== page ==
Netflix’s Tekken: Bloodline is a Love Letter to Fighting Games

Tekken: Bloodline is another video game adaptation flawless victory for Netflix.

Tekken: Bloodline
Photo: Netflix

This Tekken: Bloodline review contains no spoilers.

Video games are hard to adapt to movie or television screens because the gameplay is the meat of the experience. When you disengage the player from the story, the writers have to ensure their filmmaking is top-notch to reimburse the fans for what they’ve lost in the process. This is why gaming continues to be a hit-or-miss translation. The more these shaky adaptations occur, the less confidence studios have to produce them. 

The creative minds behind Tekken: Bloodline on Netflix understand how much the interactive nature of gaming factors into the love for the medium. When putting a famous fighting franchise onto a streaming platform, you have to figure out how you are going to engage the audience that misses button-mashing and figuring out how to defeat the opponent. It’s not as fun to watch fists fly as it is to make them soar yourself.

You would think this would be a difficult task to accomplish, but the makers of this Netflix animated series do a fantastic job of animating powerful, distinct brawling sequences that are reminiscent of the source material. Viewers are able to live vicariously through the protagonist of the anime, Jin Kazama, as he treks through a journey of self-discovery after his mother is murdered in the first episode by the antagonist, Ogre. 

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While there is a fair amount of plotting that uses non-fighting scenes to move the show along, especially as it pertains to the relationship between Jin and his grandfather, Heihachi Mishima, the program is able to morph the fighting gameplay from the original media with the storytelling of modern television. The grueling battles and training that Jin goes through takes the place of a regular cutscene in a video game. You can see the struggle of the characters as they go through the King of Iron Fist Tournament, its intensity bearing down on us just as much as them.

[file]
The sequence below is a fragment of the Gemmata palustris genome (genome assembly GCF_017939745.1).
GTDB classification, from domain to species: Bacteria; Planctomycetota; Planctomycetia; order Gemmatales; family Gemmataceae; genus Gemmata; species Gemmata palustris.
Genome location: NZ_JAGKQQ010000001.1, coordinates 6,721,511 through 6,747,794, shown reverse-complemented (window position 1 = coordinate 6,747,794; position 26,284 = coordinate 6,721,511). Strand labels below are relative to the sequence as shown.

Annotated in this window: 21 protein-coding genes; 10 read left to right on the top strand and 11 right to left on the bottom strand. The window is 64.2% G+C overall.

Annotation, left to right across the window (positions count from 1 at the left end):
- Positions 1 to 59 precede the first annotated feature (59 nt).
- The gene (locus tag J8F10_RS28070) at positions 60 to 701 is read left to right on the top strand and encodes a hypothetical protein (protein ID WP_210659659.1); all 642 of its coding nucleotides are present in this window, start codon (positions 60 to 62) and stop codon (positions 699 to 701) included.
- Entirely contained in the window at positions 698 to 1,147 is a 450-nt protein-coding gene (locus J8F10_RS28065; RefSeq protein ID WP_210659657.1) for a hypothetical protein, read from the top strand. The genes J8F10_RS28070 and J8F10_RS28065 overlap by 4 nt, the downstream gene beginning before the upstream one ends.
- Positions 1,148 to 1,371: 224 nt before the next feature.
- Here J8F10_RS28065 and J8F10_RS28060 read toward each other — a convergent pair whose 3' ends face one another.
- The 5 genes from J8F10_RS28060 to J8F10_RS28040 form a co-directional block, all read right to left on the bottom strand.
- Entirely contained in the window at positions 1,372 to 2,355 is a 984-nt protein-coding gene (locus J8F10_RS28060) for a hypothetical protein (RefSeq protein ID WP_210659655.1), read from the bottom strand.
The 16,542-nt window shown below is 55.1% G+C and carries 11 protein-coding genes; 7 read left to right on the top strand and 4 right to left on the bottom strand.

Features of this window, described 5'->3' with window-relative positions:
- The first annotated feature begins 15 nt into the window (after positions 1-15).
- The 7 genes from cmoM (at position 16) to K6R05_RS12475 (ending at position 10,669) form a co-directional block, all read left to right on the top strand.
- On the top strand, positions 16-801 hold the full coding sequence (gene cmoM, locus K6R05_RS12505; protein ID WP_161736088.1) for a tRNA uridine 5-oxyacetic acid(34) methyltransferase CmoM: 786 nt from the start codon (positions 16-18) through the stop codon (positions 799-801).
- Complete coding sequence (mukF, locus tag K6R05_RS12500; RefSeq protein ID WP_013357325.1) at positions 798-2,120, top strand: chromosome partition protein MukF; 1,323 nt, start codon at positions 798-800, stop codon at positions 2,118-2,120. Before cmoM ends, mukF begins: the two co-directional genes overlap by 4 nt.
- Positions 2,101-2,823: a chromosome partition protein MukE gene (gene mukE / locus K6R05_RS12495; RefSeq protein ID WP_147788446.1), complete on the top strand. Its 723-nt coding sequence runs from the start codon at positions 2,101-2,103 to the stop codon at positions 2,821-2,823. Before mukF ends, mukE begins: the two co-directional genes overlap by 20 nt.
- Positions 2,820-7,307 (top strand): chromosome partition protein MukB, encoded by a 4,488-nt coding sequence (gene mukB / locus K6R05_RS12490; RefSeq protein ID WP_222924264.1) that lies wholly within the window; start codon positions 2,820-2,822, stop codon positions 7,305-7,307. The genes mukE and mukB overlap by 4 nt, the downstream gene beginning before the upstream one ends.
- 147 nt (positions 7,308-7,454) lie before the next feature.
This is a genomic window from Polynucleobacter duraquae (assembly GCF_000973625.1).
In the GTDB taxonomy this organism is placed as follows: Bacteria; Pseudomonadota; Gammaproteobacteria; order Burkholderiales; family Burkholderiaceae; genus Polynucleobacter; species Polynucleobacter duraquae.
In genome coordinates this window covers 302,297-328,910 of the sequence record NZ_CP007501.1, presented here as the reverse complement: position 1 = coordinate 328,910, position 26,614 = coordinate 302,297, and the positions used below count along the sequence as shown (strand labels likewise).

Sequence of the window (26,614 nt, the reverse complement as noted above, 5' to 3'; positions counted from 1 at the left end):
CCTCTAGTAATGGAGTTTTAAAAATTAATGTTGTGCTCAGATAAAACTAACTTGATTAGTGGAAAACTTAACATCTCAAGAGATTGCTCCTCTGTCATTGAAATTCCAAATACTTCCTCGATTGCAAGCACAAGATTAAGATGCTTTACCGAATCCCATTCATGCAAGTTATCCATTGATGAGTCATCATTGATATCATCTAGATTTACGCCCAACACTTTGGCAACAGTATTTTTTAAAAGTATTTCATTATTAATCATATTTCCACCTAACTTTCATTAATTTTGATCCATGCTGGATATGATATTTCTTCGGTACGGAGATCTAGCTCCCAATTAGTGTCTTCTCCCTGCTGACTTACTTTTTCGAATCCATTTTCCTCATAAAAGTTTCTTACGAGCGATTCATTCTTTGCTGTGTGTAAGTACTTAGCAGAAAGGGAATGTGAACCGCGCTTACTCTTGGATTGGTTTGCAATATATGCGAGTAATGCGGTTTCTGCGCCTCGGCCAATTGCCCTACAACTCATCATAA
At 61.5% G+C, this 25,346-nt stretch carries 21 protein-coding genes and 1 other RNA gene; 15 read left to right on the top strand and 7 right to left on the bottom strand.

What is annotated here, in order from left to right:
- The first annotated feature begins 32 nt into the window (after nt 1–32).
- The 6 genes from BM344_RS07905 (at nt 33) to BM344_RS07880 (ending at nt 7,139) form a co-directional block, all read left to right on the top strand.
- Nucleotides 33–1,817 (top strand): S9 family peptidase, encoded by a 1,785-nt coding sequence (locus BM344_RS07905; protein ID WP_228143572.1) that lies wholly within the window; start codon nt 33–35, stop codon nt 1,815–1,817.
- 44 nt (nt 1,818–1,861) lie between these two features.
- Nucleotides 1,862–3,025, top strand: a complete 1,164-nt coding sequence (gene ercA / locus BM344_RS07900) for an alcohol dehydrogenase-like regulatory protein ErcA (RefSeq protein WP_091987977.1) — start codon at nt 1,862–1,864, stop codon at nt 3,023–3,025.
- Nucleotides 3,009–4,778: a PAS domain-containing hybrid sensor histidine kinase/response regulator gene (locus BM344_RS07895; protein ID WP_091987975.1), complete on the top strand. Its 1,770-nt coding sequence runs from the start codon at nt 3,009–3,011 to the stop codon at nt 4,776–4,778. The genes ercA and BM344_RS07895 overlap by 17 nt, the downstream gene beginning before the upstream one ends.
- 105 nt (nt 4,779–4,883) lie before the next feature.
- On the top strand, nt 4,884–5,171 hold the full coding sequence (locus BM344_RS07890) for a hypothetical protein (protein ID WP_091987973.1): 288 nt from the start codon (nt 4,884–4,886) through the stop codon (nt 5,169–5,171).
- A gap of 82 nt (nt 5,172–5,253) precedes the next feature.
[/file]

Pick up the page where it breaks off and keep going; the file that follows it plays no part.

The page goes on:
If you are a fan of the video games, specifically Tekken 3 (the game that serves as the main inspiration for the anime), you will no doubt feel like the creators fully understand the overall look and feel of the genre. While not quite as popular today, this franchise used to be one of the defining fighting games of the late 1990s and early 2000s on the Playstation and Playstation 2. 

Unlike The Last of Us adaptation that will premiere on HBO Max sometime in 2023, this anime can’t rely on traditional narration, dialogue, or elaborate character exposition. It’s not a fighting adaptation if it doesn’t have fighting. This makes Tekken: Bloodline a true love letter to fans of the original work. 

If you are a casual gamer or a newcomer to the franchise who just loves anime, you might find the methods used in this show somewhat laborious or superficially extended. You have to love the fighting genre to love this adaptation. The climatic story moments don’t hit nearly as hard without the enjoyment of the guts of the work, which are in the battle arena, sweating it out with Jin. 

This might also be because the base of the story without the action is pretty cliche for most animes. Jin is jousting to avenge his mother’s death, and in the process he finds out more about his backstory. This is basic anime fare, and the lack of episodes to flesh it out makes it fairly unimaginative when compared to other similar shows. 

Try to think about Tekken: Bloodline the way you would the Pokémon anime. The characters are not as inherently relatable as Ash Ketchum, Brock, and Misty, but the way the show plays out is similarly fashioned. Each brawl is supposed to be a little piece of Jin’s character development. A failure represents a new turning point for the series. This is the best way to immerse the viewer into the experience, almost as if they have a controller in their hands still. 

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Tekken: Bloodline has been positively received by most viewers, albeit the people watching are likely those who were diehards when the gaming series was at its peak. Niche programming is a huge part of the television world, and hopefully Netflix continues to endorse this series for a second season. We need more TV that understands what makes specific genres of gaming so gripping.

All six episodes of Tekken: Bloodline are available to stream on Netflix now.